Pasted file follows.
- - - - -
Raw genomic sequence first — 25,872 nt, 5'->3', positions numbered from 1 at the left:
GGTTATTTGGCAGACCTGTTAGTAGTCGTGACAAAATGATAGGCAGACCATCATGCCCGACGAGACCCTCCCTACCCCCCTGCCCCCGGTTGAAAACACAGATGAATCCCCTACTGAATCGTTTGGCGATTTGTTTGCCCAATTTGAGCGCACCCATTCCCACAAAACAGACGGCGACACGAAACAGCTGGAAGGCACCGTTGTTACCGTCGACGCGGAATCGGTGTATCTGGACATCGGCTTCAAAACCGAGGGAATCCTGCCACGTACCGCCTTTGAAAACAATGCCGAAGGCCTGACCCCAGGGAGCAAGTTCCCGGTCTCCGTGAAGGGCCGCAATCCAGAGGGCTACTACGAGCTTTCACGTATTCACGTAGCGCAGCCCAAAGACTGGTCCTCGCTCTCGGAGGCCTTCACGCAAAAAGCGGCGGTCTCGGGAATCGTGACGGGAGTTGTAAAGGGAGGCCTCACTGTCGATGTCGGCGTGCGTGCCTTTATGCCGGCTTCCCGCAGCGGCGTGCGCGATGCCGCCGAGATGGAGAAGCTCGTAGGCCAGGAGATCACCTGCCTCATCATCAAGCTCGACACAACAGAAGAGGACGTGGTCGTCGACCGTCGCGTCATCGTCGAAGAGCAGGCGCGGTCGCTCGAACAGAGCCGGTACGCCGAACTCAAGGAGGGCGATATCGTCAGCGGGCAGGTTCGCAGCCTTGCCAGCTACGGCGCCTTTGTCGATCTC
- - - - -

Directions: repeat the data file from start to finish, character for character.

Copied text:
Raw genomic sequence first — 25,872 nt, 5'->3', positions numbered from 1 at the left:
GGTTATTTGGCAGACCTGTTAGTAGTCGTGACAAAATGATAGGCAGACCATCATGCCCGACGAGACCCTCCCTACCCCCCTGCCCCCGGTTGAAAACACAGATGAATCCCCTACTGAATCGTTTGGCGATTTGTTTGCCCAATTTGAGCGCACCCATTCCCACAAAACAGACGGCGACACGAAACAGCTGGAAGGCACCGTTGTTACCGTCGACGCGGAATCGGTGTATCTGGACATCGGCTTCAAAACCGAGGGAATCCTGCCACGTACCGCCTTTGAAAACAATGCCGAAGGCCTGACCCCAGGGAGCAAGTTCCCGGTCTCCGTGAAGGGCCGCAATCCAGAGGGCTACTACGAGCTTTCACGTATTCACGTAGCGCAGCCCAAAGACTGGTCCTCGCTCTCGGAGGCCTTCACGCAAAAAGCGGCGGTCTCGGGAATCGTGACGGGAGTTGTAAAGGGAGGCCTCACTGTCGATGTCGGCGTGCGTGCCTTTATGCCGGCTTCCCGCAGCGGCGTGCGCGATGCCGCCGAGATGGAGAAGCTCGTAGGCCAGGAGATCACCTGCCTCATCATCAAGCTCGACACAACAGAAGAGGACGTGGTCGTCGACCGTCGCGTCATCGTCGAAGAGCAGGCGCGGTCGCTCGAACAGAGCCGGTACGCCGAACTCAAGGAGGGCGATATCGTCAGCGGGCAGGTTCGCAGCCTTGCCAGCTACGGCGCCTTTGTCGATCTC